Drawing a Dialogue is a podcast discussing comics in historical + educational contexts by Cathy G. Johnson + e jackson.
Episode 12: In the longest episode yet, Cathy + e present research on how racism affected the development of the visual language of cartooning. Spanning the 1700s to today, this episode explores the history of art education, caricature and how-to-draw books, and maps the history of minstrelsy in America, creating connections that informed early cartooning. In-depth research offers multiple samples of primary sources, including the art of “physiognomy,” the pseudoscience of judging character from facial features.
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Episode Citation (chronologically as mentioned in podcast):
- Drawing a Dialogue, Episode 10: The Canon - Link
- Rhode Island School of Design (RISD) Fleet Library Special Collections - RISD
- Rhode Island School of Design (RISD) Museum Prints, Drawings and Photographs Collection - RISD Museum
- Bradley W. Gorham, 1999, “Stereotypes in the Media: So What”, Howard Journal of Communication - Link
- Rosenthal, A., Bindman, D., & Randolph, A. W. (2016). No Laughing Matter: Visual Humor in Ideas of Race, Nationality, and Ethnicity. Hanover, NH: Dartmouth College Press.
- Frank Felsenstein chapter from No Laughing Matter (full citation above)
- Katherine Hart chapter from No Laughing Matter (full citation above)
- Essays on Physiognomy by John Casper Lavater (orig. 1770s), translated by Thomas Holcroft (reprint 1853), RISD Fleet Library, SPECIAL BF 843 .L3 1850 (Clarification from episode: This edition was published in 1853, but was originally written in the 1770s, which leads into the popularity of caricature in Europe in the 1790s)
- Alan J Spector, 1998, Cultural Diversity and the US Media, “Disney does Diversity: The Social Context of Racial-Ethnic Imagery” - SUNY Press
- “A History of Slavery in the United States” - National Geographic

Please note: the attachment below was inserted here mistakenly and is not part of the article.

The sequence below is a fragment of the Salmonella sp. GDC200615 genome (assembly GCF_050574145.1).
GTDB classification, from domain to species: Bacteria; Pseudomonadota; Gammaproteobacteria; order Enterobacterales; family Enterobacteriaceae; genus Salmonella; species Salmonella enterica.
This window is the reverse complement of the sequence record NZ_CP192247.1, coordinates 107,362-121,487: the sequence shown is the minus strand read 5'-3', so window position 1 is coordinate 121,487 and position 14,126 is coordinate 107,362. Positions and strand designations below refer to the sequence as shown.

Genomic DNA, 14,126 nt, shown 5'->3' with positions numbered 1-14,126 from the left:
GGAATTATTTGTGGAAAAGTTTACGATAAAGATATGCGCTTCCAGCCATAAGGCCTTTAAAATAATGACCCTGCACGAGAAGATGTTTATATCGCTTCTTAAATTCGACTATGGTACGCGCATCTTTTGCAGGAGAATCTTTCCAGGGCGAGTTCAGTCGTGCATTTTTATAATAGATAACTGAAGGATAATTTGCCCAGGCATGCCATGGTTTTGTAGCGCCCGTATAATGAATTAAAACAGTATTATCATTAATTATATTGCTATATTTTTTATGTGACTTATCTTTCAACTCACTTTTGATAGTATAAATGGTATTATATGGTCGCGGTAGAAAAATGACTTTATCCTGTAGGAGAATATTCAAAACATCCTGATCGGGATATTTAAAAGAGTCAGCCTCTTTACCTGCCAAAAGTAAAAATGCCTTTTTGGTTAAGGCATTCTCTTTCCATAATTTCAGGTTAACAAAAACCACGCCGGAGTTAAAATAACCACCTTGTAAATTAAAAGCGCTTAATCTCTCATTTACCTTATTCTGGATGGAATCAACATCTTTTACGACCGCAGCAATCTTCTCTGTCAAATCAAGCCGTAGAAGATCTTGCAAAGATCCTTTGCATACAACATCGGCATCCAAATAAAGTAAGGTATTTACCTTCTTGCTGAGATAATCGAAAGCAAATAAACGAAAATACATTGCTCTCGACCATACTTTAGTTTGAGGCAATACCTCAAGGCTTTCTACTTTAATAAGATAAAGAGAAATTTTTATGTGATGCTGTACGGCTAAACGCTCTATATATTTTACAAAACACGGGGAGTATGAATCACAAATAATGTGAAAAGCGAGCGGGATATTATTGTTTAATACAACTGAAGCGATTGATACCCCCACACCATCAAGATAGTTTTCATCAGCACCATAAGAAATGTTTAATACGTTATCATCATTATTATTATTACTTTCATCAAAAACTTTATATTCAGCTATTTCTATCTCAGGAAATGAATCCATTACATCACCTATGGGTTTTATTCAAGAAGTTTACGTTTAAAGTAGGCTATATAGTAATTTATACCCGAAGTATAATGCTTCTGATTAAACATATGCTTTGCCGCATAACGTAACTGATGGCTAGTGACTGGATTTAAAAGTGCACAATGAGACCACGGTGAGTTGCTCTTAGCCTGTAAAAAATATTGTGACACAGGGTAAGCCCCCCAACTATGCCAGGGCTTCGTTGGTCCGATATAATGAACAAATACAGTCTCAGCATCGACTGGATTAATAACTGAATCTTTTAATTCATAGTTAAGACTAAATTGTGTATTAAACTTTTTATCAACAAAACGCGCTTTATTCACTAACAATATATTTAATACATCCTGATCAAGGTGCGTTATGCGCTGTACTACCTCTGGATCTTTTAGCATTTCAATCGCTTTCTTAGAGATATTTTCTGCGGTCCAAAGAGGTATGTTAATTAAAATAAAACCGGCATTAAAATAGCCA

- Marlon Riggs, Ethnic Notions, 1986 - CA Newsreel
- Tracy K. Smith - Poetry Foundation
- Nicholas Sammond, 2015, Birth of an Industry: Blackface Minstrelsy and the Rise of American Animation - Duke University Press
- "Vaudeville," - Wikipedia
- Gordon, I. (2002). Comic Strips and Consumer Culture, 1890-1945. Washington, D.C.: Smithsonian Institution.
- "Vestigial" definition, Google
- Drawing a Dialogue, Episode 4: The Wertham Special - Link
- Leonard Rifas, Racial Imagery, Racism, Individualism, and Underground Comix - ImageTexT
- Scott McLean, 1998, Cultural Diversity and the US Media “Minorities in Newsprint Cartoons” - SUNY Press
- Saladin Ahmed, 2014, “How the Comics Code Killed the Weird, Experimental, Progressive Golden Age of Comics” - Buzzfeed
- Hari Kondabolu, 2017, The Problem With Apu - TruTV
- J. D. Harding (1700s), Elementary Art or, the use of the chalk and lead pencil, RISD Museum, INV2006562 Elementary Art
- Jacques Callot (17th century), Images of beggars, RISD Museum, 45.0.43
- G. N. Woodward + Isaac Cruickshank (1792), Original Caricature Water-color Sketches, RISD Museum, D-2 48.110.1-63a,b,c,d
- Francis Grose (1791), Rules for Drawing Caricatures, London, RISD Fleet Library, SPECIAL NC 1473 .G7 1791
- Davis, E. B. (2003). Life Drawing from Ape to Human: Charles Darwin's Theories of Evolution and William Rimmer's Art Anatomy. Nineteenth-Century Art Worldwide, 2(2),
- Borough Johnson, S.G.A. (1931), Figure Drawing and Portraiture in lead pencil, chalk and charcoal, RISD Fleet Library, SPECIAL NC 765 .J6 1931
- Paul H.D. Kaplan chapter from No Laughing Matter (full citation above)
- Famous Artists Cartoon Course (1956), RISD Fleet Library, SPECIAL OVERSIZE NC 1320 .F22 v. 
- Stan Lee + John Buscema (1978, reprint 1984), How To Draw Comics the Marvel Way, New York: Simon and Schuster
- Hart, Christopher (2002), Anime mania : how to draw characters for Japanese animation, New York : Watson-Guptill Publications
- Nancy S. Parks, a. (2004). Bamboozled: A Visual Culture Text for Looking at Cultural Practices of Racism. Art Education, (2), 14.
Letters To The Editor
Susan Stryker, Queer Pulp: Perverted Passions from the Golden Age of the Paperback
What are we reading?
- Total Mood Killer by merritt k + Niina Pollari - Link
Theme song by Downtown Boys
Photos from primary source materials, copyright the Rhode Island School of Design Fleet Library + Museum: